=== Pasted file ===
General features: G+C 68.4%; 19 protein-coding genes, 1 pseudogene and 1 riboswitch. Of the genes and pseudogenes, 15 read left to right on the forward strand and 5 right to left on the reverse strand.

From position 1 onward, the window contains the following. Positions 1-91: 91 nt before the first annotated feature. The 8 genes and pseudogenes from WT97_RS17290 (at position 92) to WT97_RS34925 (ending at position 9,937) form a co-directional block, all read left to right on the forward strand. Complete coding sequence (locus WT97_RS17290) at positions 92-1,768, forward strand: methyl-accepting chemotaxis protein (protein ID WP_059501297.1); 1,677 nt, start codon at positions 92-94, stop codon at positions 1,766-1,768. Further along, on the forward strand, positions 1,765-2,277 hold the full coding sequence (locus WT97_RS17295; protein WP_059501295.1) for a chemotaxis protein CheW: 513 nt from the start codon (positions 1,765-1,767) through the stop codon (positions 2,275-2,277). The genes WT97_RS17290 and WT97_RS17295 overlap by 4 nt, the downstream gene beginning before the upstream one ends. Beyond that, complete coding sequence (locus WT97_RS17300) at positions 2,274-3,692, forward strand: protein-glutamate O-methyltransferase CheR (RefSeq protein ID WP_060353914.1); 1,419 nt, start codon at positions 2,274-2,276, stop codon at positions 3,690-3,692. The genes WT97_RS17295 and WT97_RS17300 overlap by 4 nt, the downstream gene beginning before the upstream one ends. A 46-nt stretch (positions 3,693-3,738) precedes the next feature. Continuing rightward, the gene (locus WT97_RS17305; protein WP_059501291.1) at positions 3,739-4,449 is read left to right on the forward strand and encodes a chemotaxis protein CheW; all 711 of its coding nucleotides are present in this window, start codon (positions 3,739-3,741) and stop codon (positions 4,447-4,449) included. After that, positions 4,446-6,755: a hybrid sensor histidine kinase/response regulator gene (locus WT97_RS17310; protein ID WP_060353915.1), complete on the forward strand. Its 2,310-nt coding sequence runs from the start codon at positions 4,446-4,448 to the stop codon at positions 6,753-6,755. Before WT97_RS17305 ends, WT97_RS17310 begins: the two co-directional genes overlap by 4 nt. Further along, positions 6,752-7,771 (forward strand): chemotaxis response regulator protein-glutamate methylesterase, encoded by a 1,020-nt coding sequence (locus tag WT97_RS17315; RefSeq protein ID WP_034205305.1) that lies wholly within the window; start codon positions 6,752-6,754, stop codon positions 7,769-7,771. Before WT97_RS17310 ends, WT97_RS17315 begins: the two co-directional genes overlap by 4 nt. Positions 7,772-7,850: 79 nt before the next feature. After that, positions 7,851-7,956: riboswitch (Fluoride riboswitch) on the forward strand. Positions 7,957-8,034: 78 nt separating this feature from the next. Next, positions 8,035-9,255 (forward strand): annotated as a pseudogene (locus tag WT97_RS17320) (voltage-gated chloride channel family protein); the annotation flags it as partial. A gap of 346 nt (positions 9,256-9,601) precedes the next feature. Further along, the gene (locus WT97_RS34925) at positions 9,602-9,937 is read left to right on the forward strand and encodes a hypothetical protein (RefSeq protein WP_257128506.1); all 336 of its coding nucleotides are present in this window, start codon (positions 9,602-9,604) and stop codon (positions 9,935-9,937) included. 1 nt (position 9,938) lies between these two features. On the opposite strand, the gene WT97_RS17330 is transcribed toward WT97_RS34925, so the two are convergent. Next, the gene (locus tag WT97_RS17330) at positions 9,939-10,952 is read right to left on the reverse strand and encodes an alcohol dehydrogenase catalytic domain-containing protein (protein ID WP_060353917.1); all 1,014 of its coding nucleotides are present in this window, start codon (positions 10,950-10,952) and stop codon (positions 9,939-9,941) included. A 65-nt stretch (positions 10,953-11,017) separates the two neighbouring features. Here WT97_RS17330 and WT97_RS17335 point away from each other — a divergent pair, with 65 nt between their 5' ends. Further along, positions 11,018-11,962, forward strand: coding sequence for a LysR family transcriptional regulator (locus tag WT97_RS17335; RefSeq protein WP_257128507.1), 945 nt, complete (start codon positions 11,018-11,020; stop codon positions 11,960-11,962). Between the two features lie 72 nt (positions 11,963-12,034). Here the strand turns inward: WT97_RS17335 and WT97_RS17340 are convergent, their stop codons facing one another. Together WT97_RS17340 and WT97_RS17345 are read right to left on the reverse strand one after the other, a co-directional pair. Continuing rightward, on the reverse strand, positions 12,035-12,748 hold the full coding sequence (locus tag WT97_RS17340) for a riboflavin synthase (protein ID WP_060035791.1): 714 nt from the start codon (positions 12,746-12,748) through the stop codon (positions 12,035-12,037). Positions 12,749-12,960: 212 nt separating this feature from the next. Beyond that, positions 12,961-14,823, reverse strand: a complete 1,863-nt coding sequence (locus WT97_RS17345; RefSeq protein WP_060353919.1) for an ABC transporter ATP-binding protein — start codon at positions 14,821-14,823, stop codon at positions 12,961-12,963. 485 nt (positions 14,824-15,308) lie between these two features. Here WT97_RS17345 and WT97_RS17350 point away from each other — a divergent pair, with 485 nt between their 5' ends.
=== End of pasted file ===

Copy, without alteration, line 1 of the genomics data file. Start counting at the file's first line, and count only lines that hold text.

General features: G+C 68.4%; 19 protein-coding genes, 1 pseudogene and 1 riboswitch. Of the genes and pseudogenes, 15 read left to right on the forward strand and 5 right to left on the reverse strand.